The Otago Regional Council has two new scientific freshwater quality monitoring buoys – to monitor the health of lakes Wānaka and Whakatipu – being deployed on permanent moorings this week.
The ORC is placing the buoys in locations that have depths of approximately 350 metres Whakatipu and 220 metres in Wānaka, understood to be deepest tethered freshwater quality monitoring buoys in the country, says ORC’s Scientist-Lakes, Hugo Borges.
“They’ll become a key part of our overall lakes monitoring programmes focused on monitoring water quality,” he says.
ORC’s Scientist-Lakes, Hugo Borges, on Lake Hayes with a Limnotrack buoy.
The buoys, manufactured in Cambridge by Limnotrack Ltd, operate entirely remotely and will transmit data to ORC databases in near real-time.
Parameters measured throughout the water column, from the surface to 120 metres depth, include water oxygen levels, phytoplankton (algae) growth, water temperature, conductivity, and lake-water clarity.
An additional oxygen and temperature sensor will also be deployed near the lakebed from which data will be collected periodically.
Mr Borges says the valuable data set will allow ORC scientists to monitor changes in the water over time, including plumes during storm events.
Access to buoy data
Once in place, the public will be able to access the data, as will universities, environmental organisations and lake managers who are researching waterway projects.
Of likely high interest to the public will be relaying of near real-time weather conditions from a meteorological station on each buoy.
“A weather station mounted on the buoy will also provide near real-time data on meteorological parameters,” he says.
The buoys are 120-150 kg each and are 1200 mm in diameter by about the same height; above the water. The Wānaka buoy will be at the mouth of Roys Bay, and the Lake Whakatipu buoy, approximately 500 m offshore from Island Spur on Cecil Peak and 1.8 kilometres east of Hidden Island.
“The chosen sites in these nationally significant water bodies will provide us with baseline monitoring, to assess changes in the lakes due to climate change, or other factors such as catchment development,” Mr Borges says.
Each solar powered buoy will lower and raise a water quality sensor, by electric winch, several times a day to measure water quality parameters throughout the water column down to 120 metres depth.
The ORC intends to operate the monitoring buoys permanently as a part of our long-term State of the Environment monitoring programmes. Though, as technology changes, the methods of monitoring may change in future. ORC has a 35-year resource consent from QLDC for the buoys and moorings along with licences with LINZ for use of the lake beds.
The three-point mooring system has been designed by Christchurch engineering company Offshore and Coastal Engineering Ltd, who are specialists in deep water mooring systems.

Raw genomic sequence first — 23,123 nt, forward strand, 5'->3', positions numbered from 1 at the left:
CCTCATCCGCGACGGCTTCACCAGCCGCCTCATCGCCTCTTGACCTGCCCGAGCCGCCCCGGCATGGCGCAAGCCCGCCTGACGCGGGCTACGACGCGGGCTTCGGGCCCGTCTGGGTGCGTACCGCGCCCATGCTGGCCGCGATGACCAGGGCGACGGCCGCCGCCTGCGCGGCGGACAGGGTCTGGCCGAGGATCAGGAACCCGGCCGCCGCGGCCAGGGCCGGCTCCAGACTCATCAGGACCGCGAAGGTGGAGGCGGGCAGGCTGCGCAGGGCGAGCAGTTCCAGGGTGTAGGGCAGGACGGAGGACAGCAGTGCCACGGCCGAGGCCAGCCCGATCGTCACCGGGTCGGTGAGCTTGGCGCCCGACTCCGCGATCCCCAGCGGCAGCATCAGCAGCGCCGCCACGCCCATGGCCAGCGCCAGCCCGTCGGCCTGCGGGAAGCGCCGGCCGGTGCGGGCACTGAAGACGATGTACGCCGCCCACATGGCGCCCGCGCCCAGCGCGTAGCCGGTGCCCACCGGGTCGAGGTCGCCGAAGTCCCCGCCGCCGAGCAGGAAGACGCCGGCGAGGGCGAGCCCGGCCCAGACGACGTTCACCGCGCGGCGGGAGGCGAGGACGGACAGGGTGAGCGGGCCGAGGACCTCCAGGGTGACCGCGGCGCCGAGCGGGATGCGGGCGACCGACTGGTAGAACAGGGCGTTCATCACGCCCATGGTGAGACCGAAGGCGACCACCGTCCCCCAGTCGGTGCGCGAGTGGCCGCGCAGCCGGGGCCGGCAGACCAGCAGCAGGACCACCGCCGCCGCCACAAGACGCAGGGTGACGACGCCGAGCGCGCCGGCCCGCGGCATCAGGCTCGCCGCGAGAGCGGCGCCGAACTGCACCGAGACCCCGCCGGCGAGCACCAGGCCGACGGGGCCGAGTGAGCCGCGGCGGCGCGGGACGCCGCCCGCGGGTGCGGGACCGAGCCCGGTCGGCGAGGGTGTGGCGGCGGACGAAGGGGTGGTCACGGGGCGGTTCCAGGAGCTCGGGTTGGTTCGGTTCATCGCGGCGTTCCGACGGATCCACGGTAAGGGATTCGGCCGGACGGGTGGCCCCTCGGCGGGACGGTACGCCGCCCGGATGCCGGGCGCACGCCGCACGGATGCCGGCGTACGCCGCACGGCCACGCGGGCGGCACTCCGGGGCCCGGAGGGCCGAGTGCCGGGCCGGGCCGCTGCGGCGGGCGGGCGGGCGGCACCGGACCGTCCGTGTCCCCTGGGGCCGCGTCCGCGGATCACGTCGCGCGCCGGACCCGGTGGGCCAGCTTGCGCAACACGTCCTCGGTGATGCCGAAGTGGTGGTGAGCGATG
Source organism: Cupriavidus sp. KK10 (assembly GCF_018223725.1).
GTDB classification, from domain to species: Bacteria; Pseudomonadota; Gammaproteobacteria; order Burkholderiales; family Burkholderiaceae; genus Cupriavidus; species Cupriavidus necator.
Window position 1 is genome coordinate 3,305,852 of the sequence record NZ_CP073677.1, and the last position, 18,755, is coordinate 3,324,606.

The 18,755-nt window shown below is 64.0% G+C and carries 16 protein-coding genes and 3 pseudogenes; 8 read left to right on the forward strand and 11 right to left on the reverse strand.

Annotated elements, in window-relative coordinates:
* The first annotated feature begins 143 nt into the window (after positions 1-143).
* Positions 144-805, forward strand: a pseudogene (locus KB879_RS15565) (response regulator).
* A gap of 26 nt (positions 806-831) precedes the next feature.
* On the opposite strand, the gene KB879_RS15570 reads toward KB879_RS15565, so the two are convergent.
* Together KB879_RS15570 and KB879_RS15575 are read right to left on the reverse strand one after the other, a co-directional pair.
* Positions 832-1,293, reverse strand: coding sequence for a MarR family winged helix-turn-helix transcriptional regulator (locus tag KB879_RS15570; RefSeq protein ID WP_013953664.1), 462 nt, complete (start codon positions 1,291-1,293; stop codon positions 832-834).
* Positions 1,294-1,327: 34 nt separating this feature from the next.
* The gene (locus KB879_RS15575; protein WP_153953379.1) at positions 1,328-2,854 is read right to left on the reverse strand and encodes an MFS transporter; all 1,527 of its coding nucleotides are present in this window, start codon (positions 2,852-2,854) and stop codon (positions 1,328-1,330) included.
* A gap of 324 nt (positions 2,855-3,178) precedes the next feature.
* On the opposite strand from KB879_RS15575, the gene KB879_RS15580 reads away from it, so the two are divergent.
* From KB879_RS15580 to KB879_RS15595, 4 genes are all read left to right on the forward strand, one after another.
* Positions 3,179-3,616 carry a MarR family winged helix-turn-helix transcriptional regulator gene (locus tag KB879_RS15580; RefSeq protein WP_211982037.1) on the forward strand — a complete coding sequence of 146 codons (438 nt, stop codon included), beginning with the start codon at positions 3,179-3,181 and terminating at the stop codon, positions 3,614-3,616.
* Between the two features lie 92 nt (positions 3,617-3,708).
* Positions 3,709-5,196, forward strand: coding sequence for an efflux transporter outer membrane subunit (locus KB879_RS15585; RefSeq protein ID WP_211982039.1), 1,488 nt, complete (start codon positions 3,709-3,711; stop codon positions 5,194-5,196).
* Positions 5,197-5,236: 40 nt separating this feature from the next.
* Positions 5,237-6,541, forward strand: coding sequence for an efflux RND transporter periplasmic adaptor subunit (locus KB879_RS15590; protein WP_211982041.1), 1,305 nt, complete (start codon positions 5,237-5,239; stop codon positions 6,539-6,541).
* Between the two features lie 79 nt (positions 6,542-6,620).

They will also manage the construction and installation of the moorings along with their specialist marine construction sub-contractor Sub Aqua Solutions Ltd, with local boat support from Southern Monitoring Services Ltd.
Due to the function of the winch operated profiling sensors, directly below the buoy, a three-point spread mooring system is used.
Each monitoring buoy is held in place by three cylindrical spar buoys which are anchored to the lakebed. For navigation purposes, the buoys will have LED beacons and marks.
It is recommended all watercraft stay at least 50m away from the monitoring and marker buoys, to avoid any disturbance of the mooring system.
Each of the mooring systems and monitoring buoys will be put in place over one to two days, depending on lake and weather conditions, using three craft.
Earlier buoy deployment in Lake Hayes
ORC have a Limnotrack buoy in place at Lake Hayes, at a depth of 30 metres, which has been operating since July 2019.
As a result of a review of ORC’s environmental monitoring programmes, at least one more buoy is being considered for deployment to Lake Hawea, during the 2022-2023 financial year.
The Limnotrack system is a specialist bespoke product developed and supported in New Zealand and is adaptable to different conditions.
“This has allowed us to see the stratification in the [Lake Hayes] water column every summer, where we’ve been able to see algal blooms developing,” Mr Borges says.
Despite the fully autonomous operation of the buoy system, they require regular maintenance and verification of the data through comparison with manually collected and laboratory analysed samples.
This work will be undertaken by the ORC Senior Environmental Technician – Lakes, based in the Queenstown office.
The two new buoys at Wānaka and Whakatipu are being leased from Limnotrack for the first two years, which includes technical support, and Mr Borges says this arrangement may be reviewed in the future.
More than a dozen Limnotrack buoys have been deployed around the country, including for regional and district councils, Fish & Game councils, energy companies, private trusts, and landowners, the company says.